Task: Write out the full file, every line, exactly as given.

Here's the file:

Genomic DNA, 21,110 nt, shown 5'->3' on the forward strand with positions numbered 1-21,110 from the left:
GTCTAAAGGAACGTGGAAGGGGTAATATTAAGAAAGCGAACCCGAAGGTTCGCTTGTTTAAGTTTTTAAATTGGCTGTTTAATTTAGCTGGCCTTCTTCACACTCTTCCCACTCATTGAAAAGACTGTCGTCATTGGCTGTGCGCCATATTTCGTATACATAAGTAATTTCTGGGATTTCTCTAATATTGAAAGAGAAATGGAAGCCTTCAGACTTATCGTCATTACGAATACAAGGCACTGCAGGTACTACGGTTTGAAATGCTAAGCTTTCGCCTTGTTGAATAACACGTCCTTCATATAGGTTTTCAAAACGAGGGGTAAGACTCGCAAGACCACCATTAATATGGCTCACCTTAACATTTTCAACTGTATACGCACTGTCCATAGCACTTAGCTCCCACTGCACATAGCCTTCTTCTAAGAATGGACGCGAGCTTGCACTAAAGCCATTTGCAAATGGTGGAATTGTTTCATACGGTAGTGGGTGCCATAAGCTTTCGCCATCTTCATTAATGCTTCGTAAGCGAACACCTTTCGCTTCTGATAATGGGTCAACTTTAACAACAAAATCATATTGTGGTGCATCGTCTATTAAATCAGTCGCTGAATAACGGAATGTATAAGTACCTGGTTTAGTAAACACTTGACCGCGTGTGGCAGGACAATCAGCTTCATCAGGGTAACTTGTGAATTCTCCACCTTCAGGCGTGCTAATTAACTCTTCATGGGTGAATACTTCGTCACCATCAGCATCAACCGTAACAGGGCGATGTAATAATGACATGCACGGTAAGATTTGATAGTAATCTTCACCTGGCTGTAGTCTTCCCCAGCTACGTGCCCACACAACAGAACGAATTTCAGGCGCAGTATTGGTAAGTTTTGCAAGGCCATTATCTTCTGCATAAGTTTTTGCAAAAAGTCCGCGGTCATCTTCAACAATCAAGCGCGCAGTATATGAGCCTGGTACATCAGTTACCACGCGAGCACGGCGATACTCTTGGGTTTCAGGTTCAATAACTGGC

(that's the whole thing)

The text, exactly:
Genomic DNA, 21,110 nt, shown 5'->3' on the forward strand with positions numbered 1-21,110 from the left:
GTCTAAAGGAACGTGGAAGGGGTAATATTAAGAAAGCGAACCCGAAGGTTCGCTTGTTTAAGTTTTTAAATTGGCTGTTTAATTTAGCTGGCCTTCTTCACACTCTTCCCACTCATTGAAAAGACTGTCGTCATTGGCTGTGCGCCATATTTCGTATACATAAGTAATTTCTGGGATTTCTCTAATATTGAAAGAGAAATGGAAGCCTTCAGACTTATCGTCATTACGAATACAAGGCACTGCAGGTACTACGGTTTGAAATGCTAAGCTTTCGCCTTGTTGAATAACACGTCCTTCATATAGGTTTTCAAAACGAGGGGTAAGACTCGCAAGACCACCATTAATATGGCTCACCTTAACATTTTCAACTGTATACGCACTGTCCATAGCACTTAGCTCCCACTGCACATAGCCTTCTTCTAAGAATGGACGCGAGCTTGCACTAAAGCCATTTGCAAATGGTGGAATTGTTTCATACGGTAGTGGGTGCCATAAGCTTTCGCCATCTTCATTAATGCTTCGTAAGCGAACACCTTTCGCTTCTGATAATGGGTCAACTTTAACAACAAAATCATATTGTGGTGCATCGTCTATTAAATCAGTCGCTGAATAACGGAATGTATAAGTACCTGGTTTAGTAAACACTTGACCGCGTGTGGCAGGACAATCAGCTTCATCAGGGTAACTTGTGAATTCTCCACCTTCAGGCGTGCTAATTAACTCTTCATGGGTGAATACTTCGTCACCATCAGCATCAACCGTAACAGGGCGATGTAATAATGACATGCACGGTAAGATTTGATAGTAATCTTCACCTGGCTGTAGTCTTCCCCAGCTACGTGCCCACACAACAGAACGAATTTCAGGCGCAGTATTGGTAAGTTTTGCAAGGCCATTATCTTCTGCATAAGTTTTTGCAAAAAGTCCGCGGTCATCTTCAACAATCAAGCGCGCAGTATATGAGCCTGGTACATCAGTTACCACGCGAGCACGGCGATACTCTTGGGTTTCAGGTTCAATAACTGGC